U.K. resident Roya Nobakht was visiting Iran a few months ago. While there, she visited and posted on a Facebook page — one that Iran’s religious leaders don’t like.
Now she’s in prison serving a 20-year term, and her family fears for her life.
Nobakht, a naturalized British citizen who lives in Manchester, was visiting family in the Iranian city of Fars when she was arrested. She has been in Tehran’s notorious Evin prison ever since. A family member told VentureBeat she had been brutalized, beaten, and raped.
Since she was picked up by Iranian agents, Nobakht was allowed only one phone call.
“She was crying. It was horrible. Horrible. She said, ‘I can’t tell you much, but I won’t be seeing you anymore,'” the source said, overcome with emotion and nearly sobbing.
“She said, ‘I have a little bit of a problem. And I’m not coming back.'”
She was convicted of insulting “Islamic sanctities” in a Tehran courtroom two weeks ago and was immediately sentenced to 20 years in prison.
Along with Nobakht, seven other Iranians were also caught up in the government’s social media dragnet.
Mostly students, they received sentences ranging from 8 to 20 years.
The feared Cyber Army of Iran, which monitors Iranian Internet usage, noticed a spike in traffic to the Facebook page and made the arrests. Iran has since banned all social media in the country, Iranian activists told us, including Instagram, Twitter, and WhatsApp.
“She is not doing anything political. She is a simple housewife who was visiting family like she did every year,” the family member, who lives in England, told VentureBeat.
“Here,” the source said, referencing England, “we live in a free country. In Iran, the mullahs want to control everything and control you.”
Facebook, along with Twitter, was first blocked in Iran during the 2009 elections. The restriction was technical, preventing local users from accessing these sites through local ISPs.
Residents have circumnavigated the ban by using hotspots on their smartphones, laptops, and tablets, and also using proxy servers and Turkish ISPs.
But the mullahs perceive social media as a direct threat to the regime and are clamping down with brute force when the filters don’t work.
Indeed, sources inside the anxious capital of Tehran told VentureBeat the mullahs have made accessing Facebook a crime, with those caught violating the law facing the same fate as Nobakht.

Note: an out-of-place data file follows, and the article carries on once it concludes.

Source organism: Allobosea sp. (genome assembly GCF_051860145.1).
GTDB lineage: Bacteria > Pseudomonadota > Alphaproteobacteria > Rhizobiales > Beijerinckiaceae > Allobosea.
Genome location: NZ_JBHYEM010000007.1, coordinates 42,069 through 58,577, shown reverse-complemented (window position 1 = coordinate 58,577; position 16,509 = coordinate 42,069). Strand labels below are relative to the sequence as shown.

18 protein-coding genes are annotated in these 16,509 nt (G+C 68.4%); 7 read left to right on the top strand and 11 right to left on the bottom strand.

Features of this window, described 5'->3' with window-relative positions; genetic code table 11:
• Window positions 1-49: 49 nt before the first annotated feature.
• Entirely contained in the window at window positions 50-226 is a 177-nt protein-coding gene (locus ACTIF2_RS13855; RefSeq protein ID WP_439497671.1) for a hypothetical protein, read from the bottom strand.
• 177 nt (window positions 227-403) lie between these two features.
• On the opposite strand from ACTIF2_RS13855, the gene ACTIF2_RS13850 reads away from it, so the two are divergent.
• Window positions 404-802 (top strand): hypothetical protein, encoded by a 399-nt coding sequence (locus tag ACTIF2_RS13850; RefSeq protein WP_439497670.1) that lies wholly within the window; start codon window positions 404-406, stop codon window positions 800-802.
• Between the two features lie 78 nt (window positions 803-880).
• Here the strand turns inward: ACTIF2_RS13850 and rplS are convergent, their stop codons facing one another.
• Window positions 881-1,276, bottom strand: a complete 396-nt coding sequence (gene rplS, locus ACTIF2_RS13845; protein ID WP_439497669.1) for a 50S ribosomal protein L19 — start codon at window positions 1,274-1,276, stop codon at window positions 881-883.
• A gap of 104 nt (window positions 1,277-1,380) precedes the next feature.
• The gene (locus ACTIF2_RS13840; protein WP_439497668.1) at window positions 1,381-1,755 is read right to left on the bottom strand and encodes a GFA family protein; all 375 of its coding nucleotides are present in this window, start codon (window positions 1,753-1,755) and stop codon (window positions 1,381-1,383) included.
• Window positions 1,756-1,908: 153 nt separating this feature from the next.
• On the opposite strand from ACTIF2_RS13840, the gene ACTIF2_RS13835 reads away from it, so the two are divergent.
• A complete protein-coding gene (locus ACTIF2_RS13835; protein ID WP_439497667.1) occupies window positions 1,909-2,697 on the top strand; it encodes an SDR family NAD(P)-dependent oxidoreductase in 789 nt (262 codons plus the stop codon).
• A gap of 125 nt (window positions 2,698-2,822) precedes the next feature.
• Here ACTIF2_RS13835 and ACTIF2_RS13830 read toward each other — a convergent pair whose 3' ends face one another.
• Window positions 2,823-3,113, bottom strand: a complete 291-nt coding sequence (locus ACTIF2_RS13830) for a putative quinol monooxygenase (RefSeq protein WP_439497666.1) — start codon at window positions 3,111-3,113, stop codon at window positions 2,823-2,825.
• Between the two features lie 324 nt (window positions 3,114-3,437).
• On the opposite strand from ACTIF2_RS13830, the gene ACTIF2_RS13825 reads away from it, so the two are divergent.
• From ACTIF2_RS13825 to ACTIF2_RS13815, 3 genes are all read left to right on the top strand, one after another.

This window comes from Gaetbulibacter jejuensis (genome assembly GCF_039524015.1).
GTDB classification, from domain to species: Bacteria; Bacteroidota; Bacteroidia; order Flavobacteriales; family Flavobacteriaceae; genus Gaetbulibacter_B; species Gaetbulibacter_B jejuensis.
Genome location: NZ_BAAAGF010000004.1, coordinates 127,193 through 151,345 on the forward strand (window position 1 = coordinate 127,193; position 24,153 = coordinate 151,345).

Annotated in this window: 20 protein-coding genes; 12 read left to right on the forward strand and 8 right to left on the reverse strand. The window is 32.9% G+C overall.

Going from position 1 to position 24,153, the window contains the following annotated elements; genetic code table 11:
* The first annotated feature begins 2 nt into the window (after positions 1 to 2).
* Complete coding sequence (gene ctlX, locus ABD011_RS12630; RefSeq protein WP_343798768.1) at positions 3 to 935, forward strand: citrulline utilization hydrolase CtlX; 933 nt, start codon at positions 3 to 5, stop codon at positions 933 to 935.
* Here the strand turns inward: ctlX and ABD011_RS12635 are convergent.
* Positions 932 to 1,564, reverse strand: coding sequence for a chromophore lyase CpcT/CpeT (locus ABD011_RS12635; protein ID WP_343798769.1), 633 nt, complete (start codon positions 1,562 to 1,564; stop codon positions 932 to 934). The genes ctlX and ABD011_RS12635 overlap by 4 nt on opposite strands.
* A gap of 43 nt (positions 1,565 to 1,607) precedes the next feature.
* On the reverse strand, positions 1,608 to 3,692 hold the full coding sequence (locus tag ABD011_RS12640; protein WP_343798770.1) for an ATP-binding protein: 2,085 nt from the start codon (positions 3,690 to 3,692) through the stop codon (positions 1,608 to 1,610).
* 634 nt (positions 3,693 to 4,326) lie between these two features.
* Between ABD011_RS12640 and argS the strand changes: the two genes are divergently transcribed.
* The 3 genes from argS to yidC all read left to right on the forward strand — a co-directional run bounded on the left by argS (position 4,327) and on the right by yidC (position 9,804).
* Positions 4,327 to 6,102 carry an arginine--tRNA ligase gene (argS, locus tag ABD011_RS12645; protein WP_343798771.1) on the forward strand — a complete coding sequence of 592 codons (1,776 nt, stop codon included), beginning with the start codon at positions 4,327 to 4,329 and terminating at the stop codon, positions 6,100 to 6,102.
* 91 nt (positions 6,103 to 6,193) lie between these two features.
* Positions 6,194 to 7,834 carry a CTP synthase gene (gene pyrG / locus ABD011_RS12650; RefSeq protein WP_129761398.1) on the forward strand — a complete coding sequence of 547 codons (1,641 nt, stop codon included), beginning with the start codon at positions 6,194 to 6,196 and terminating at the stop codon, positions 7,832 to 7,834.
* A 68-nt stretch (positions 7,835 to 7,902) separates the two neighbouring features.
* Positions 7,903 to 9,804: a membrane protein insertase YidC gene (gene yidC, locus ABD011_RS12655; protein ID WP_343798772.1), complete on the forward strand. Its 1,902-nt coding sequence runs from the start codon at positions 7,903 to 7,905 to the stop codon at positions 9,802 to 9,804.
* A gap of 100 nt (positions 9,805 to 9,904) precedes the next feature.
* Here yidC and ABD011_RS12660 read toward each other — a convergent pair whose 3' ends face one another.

In an email, a young social media user in Tehran, unrelated to Nobakht, put it this way:
I am fearing as well. What if the next target is me or people around me? You know, the definition of crime has been changed here in Iran. Being a regular Facebook user is now a great crime, but raping women or even children by Basij members is something normal.
The Basji are the mullah’s private army of enforcers, many of them drawn from impoverished neighborhoods. They answer directly to the mullahs, have a legacy of well documented brutality, and are feared by a large swath of the public.
As for Nobakht, the source said family members became alarmed when they showed up to London’s Heathrow airport to pick her up from a Turkish Airways flight at the appointed time. She never de-planed, and frantic calls were made from England to family members in Iran.
The family member, quoted here, then travelled to Iran looking for her and received the single phone call from Nobakht from Evin prison. That is the last contact family members have had with her.
Nobakht emigrated to England in 1998, joining her husband who had arrived in the U.K. earlier.
“She loves Facebook and uses it a lot to keep in touch with her family,” our source told us. “She had a laptop with her and was posting some jokes. Nothing really. But I really don’t know because nobody will tell me anything.”
Along with Nobakht, the names of the arrested students include Amir Golestani, Masoud Ghasemkhani, Fariborz Karfardar, Seyed Masoud Seyed Talebi, Amin Akramipour, Mehdi Reyshahri, and Naghmeh Shirazi. Nobakht and Shirazi are the only two women of the eight.
They, too, are thought to be at Evin prison.
The source asked not to be named for fear of reprisals against family members still in Iran. The family is working with Britain’s Foreign Office, but as the country has no formal diplomatic ties to Iran, it remains to be seen what, if any, help they can give.
The British embassy in Washington, D.C. did not return numerous phone calls for comment.
As it has done previously, Facebook said it had no comment.
When told that Facebook had declined speak on the situation, the family member expressed sadness.
“Roya loves using Facebook,” the source said. “This is just terrible.”